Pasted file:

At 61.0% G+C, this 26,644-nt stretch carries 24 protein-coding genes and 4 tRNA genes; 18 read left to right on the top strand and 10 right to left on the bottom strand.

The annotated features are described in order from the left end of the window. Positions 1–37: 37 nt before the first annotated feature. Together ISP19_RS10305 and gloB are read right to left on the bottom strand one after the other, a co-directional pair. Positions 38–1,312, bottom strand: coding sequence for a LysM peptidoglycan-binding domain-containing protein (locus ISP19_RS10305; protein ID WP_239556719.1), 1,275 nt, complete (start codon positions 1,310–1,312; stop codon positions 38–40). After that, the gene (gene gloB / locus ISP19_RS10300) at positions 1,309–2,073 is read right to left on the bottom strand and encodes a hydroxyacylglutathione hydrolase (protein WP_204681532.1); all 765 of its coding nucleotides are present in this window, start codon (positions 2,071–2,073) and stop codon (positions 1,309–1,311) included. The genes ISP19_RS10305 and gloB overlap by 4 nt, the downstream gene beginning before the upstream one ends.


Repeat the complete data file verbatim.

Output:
At 61.0% G+C, this 26,644-nt stretch carries 24 protein-coding genes and 4 tRNA genes; 18 read left to right on the top strand and 10 right to left on the bottom strand.

The annotated features are described in order from the left end of the window. Positions 1–37: 37 nt before the first annotated feature. Together ISP19_RS10305 and gloB are read right to left on the bottom strand one after the other, a co-directional pair. Positions 38–1,312, bottom strand: coding sequence for a LysM peptidoglycan-binding domain-containing protein (locus ISP19_RS10305; protein ID WP_239556719.1), 1,275 nt, complete (start codon positions 1,310–1,312; stop codon positions 38–40). After that, the gene (gene gloB / locus ISP19_RS10300) at positions 1,309–2,073 is read right to left on the bottom strand and encodes a hydroxyacylglutathione hydrolase (protein WP_204681532.1); all 765 of its coding nucleotides are present in this window, start codon (positions 2,071–2,073) and stop codon (positions 1,309–1,311) included. The genes ISP19_RS10305 and gloB overlap by 4 nt, the downstream gene beginning before the upstream one ends.